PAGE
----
Your tax returns are only one part of your loan application. While your lender cares if you owe taxes, they will also review other parts of your financial health. As you work to pay off your tax debts, you can make yourself more appealing to lenders in other ways. Here are a few things they will review if you want to get a mortgage.
- Credit score: there isn’t an official credit score that you need to get a mortgage, but lenders consider a score above 670 as good credit. A score above 740 is considered excellent credit.
- Credit utilization: lenders will consider the percentage of your credit that you use each month. If you use too much of your credit, it is considered risky.
- Payment history: lenders want to make sure you will make your monthly mortgage payments. They will look at the payment history for your student loans, car financing, rent, credit cards, and other recurring debt.
- Employment: some lenders might look at your employment history to see how long you stayed with different companies. Gaps in employment are considered risky because they leave you without a source of income, increasing your chances of missing payments.
- Available cash: your down payment significantly affects your loan because it determines how likely the bank is to recoup its funds if you face foreclosure. The larger the down payment, the lower the risk to the bank.
If you have a federal tax lien but an otherwise stellar financial picture, your lender might be willing to help you get a mortgage. You can also work with a tax attorney to clear that lien before moving forward with the purchase process.
Steps to Take Towards Homeownership
Homeownership is a process that takes most people several months. Try not to get overwhelmed by all the steps you need to take. Instead, you can set small goals to improve your finances and prepare yourself and your family for this major purchase. Here are a few steps to take.
- Address your tax issues: work with the IRS to identify your tax lien and take steps to pay it. Compile your tax returns from previous years to prove that you are in good standing.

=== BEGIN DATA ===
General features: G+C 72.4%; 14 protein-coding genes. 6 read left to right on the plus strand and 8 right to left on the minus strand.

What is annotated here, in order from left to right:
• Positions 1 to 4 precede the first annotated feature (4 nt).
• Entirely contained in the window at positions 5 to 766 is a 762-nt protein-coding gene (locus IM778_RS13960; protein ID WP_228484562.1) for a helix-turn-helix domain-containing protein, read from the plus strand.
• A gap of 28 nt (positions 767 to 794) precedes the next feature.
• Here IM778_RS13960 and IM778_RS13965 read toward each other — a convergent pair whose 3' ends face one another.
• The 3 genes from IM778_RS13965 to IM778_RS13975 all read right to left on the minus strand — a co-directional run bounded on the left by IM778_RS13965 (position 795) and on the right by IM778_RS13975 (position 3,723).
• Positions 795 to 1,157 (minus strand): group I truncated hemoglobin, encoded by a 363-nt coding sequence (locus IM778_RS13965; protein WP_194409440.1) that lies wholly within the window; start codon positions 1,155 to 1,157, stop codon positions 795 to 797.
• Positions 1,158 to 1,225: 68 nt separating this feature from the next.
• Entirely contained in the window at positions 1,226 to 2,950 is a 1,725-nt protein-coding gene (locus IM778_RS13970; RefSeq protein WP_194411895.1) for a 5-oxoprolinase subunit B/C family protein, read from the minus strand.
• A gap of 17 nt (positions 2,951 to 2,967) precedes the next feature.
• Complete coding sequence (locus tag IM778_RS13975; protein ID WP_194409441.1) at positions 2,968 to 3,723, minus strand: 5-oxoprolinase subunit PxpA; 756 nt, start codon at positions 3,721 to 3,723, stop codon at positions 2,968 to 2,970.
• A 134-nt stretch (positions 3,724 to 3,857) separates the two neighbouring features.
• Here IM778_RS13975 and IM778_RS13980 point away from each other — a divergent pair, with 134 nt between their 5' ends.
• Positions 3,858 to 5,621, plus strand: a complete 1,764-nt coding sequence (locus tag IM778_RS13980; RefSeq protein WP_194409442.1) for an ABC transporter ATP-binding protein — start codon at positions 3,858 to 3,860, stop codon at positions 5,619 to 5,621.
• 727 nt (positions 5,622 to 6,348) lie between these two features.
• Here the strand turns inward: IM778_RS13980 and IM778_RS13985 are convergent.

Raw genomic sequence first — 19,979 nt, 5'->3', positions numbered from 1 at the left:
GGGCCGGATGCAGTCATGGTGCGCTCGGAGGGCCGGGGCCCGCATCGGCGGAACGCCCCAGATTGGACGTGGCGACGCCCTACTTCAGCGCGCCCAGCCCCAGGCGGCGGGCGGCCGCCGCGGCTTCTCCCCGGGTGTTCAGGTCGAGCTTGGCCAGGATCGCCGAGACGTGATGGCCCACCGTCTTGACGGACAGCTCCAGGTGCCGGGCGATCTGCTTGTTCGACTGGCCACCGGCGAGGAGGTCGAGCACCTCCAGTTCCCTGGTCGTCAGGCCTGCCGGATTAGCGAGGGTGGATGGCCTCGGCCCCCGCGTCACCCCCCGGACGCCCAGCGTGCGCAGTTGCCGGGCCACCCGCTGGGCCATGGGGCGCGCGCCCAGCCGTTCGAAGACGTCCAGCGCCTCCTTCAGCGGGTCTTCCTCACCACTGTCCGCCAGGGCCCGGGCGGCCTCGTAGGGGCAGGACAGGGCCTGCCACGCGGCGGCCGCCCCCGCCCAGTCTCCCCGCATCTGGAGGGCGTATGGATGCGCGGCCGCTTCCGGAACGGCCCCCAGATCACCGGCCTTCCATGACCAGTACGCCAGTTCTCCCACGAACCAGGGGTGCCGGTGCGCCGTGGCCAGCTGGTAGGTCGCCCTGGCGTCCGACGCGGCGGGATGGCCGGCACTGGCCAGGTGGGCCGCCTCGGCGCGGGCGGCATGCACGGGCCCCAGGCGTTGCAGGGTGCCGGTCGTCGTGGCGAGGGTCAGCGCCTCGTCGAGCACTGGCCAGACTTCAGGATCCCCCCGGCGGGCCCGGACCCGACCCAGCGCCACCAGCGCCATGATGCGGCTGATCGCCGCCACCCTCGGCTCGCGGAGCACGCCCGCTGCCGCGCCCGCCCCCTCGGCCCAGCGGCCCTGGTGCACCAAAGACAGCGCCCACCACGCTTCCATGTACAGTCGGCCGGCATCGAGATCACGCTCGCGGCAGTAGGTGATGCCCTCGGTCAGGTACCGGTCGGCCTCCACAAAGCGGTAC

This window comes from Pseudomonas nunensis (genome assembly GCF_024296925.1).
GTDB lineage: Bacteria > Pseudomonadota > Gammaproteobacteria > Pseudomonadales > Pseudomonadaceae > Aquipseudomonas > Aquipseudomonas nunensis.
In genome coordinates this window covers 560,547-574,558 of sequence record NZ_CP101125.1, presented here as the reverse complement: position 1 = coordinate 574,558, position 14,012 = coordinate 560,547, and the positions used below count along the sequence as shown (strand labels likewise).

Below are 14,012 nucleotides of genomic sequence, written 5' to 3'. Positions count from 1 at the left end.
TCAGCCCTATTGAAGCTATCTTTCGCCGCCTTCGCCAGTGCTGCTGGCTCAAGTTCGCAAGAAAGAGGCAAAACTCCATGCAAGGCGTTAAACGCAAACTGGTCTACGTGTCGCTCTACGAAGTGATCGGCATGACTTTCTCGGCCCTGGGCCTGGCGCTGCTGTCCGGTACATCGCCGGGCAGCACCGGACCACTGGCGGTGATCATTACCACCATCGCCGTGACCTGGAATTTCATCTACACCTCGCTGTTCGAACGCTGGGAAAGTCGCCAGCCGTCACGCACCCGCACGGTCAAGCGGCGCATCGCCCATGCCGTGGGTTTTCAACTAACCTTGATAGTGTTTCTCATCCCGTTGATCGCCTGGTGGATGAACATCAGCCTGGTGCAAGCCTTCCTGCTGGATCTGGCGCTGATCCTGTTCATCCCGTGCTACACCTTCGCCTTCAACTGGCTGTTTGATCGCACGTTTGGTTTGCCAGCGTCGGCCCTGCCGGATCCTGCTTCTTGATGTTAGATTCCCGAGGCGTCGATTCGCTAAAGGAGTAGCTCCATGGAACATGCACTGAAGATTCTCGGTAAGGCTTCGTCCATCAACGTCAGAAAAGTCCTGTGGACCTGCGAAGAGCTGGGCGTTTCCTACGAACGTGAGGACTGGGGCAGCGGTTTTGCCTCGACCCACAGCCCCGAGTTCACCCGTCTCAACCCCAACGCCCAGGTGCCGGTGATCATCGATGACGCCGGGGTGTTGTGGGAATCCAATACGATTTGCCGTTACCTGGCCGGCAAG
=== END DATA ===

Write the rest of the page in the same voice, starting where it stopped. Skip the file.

- Gather all of your financial documents: save your pay stubs, receipts on rent payments, 401(k) statements, and any other financial information you have.
- Explore your financing options: talk to a lender to see if you qualify for a conventional loan, FHA loan, or non-QM loan. Once you know your options you can make plans to pursue them.
- Set a reasonable budget: your lender should tell you what size loan you qualify for. This will help you set a budget when you start house hunting.
- Identify your ideal neighborhood and amenities: get an idea of where you want to live and what features in a home you consider essential. This way you won’t end up in a house you are unhappy with.
- Meet with real estate agents: interview multiple Realtors and tell them about your buying goals. The right partner can help you find a house within your budget.
Careful planning can help you find the best possible home with mortgage payments you can afford.
Talk to Realtors and Mortgage Lenders to Buy a Home
Once you are ready to buy a home, make sure your finances are in order. Find your tax returns from this year and previous years so you can send them to your lender. Make sure you don’t owe taxes or have addressed your tax debt with the IRS. By taking these steps proactively, you can streamline the mortgage process and focus on house hunting instead. You don’t want to lose your dream home because of unfiled taxes.
If your finances are in order, find a real estate agent in your area. This is where the professionals at FastExpert can help. Look at the different profiles of various Realtors and find the best people to meet your needs. With the right agent, lender, and financial advisor, you can create a team of experts ready to help you buy a house. Try FastExert and take the first steps toward buying a house today.